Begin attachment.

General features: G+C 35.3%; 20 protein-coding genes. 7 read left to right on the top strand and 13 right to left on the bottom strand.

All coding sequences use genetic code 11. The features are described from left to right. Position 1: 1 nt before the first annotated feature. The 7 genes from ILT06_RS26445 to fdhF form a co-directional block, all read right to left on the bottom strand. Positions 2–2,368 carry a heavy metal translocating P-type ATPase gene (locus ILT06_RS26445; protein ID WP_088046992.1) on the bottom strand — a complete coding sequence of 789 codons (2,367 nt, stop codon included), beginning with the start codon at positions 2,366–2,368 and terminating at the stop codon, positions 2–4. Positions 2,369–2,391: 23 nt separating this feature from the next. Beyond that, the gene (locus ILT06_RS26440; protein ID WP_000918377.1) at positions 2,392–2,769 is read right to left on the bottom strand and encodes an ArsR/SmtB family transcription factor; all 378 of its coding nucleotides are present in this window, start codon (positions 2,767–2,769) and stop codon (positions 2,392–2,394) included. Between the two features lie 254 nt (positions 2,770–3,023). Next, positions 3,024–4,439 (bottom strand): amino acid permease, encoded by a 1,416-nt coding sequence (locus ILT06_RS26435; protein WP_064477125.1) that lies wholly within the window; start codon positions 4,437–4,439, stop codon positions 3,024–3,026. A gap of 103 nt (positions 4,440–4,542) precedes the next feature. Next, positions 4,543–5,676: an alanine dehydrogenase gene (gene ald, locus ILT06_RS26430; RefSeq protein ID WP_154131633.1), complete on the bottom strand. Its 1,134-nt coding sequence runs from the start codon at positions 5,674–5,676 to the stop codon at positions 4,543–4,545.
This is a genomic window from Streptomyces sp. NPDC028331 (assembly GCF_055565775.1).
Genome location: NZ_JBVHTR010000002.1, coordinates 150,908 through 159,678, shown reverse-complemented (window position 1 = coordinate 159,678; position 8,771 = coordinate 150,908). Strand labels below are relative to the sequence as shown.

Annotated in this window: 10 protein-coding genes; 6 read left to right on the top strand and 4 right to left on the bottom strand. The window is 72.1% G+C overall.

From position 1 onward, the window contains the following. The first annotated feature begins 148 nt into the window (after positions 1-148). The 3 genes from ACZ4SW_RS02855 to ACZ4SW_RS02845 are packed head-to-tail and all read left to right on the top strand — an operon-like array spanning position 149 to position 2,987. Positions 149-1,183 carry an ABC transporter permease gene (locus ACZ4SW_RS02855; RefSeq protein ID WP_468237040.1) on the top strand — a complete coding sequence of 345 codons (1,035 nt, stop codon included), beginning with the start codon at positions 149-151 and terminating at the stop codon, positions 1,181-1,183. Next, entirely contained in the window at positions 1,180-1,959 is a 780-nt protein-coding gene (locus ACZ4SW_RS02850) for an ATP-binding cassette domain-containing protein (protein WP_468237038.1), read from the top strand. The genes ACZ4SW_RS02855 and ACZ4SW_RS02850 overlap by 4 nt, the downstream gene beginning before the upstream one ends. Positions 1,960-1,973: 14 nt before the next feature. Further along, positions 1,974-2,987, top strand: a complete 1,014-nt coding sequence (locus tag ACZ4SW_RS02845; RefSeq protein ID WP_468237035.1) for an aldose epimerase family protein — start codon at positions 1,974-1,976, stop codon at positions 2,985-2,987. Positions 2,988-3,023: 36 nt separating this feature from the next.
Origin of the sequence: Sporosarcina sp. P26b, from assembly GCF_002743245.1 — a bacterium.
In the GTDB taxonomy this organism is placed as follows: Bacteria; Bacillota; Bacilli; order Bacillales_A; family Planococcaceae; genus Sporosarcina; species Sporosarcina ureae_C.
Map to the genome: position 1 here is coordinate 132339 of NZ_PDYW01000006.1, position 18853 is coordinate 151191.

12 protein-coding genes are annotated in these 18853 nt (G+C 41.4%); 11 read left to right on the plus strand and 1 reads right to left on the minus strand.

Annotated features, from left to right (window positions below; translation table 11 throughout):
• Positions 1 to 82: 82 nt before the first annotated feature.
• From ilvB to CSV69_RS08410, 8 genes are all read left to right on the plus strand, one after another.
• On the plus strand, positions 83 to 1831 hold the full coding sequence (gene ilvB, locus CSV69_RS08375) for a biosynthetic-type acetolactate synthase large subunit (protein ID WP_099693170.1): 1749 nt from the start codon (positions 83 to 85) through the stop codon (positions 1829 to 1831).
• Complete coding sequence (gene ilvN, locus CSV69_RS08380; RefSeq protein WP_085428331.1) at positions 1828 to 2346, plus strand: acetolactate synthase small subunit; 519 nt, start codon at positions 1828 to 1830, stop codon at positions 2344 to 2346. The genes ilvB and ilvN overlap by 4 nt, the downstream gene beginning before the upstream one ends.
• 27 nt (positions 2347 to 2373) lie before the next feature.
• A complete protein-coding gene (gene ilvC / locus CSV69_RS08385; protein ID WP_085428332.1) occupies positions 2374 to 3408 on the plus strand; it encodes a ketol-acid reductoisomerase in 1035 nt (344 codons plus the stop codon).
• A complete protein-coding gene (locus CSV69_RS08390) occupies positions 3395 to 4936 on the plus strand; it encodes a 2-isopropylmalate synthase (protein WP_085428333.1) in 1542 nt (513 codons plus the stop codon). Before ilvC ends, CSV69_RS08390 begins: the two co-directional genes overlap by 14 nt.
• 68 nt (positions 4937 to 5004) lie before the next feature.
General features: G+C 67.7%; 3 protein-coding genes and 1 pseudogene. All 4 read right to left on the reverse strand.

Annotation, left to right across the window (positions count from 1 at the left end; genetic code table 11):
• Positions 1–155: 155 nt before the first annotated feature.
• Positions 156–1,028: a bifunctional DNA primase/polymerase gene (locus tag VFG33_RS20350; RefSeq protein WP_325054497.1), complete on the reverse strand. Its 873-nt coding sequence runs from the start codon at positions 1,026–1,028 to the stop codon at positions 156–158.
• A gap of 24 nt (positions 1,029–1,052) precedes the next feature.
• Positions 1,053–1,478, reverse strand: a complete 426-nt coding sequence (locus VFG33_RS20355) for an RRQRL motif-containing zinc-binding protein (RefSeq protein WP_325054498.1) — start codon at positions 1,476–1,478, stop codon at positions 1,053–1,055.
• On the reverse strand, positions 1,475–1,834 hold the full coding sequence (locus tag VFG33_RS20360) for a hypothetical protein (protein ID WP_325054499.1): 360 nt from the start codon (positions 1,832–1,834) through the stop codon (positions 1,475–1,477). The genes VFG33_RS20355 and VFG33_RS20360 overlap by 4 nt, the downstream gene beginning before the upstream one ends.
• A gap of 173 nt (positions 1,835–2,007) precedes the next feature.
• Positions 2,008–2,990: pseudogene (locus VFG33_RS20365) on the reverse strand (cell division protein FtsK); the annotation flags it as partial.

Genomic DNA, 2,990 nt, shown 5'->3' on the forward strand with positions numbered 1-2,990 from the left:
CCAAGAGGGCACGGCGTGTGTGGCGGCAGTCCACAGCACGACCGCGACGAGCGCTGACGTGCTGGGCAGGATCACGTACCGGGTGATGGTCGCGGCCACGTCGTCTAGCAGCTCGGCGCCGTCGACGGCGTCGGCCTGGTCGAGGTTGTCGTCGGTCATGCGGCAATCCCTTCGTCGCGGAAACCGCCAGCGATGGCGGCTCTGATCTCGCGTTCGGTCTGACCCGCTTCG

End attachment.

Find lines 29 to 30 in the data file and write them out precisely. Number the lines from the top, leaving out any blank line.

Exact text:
Genomic DNA, 2,990 nt, shown 5'->3' on the forward strand with positions numbered 1-2,990 from the left:
CCAAGAGGGCACGGCGTGTGTGGCGGCAGTCCACAGCACGACCGCGACGAGCGCTGACGTGCTGGGCAGGATCACGTACCGGGTGATGGTCGCGGCCACGTCGTCTAGCAGCTCGGCGCCGTCGACGGCGTCGGCCTGGTCGAGGTTGTCGTCGGTCATGCGGCAATCCCTTCGTCGCGGAAACCGCCAGCGATGGCGGCTCTGATCTCGCGTTCGGTCTGACCCGCTTCG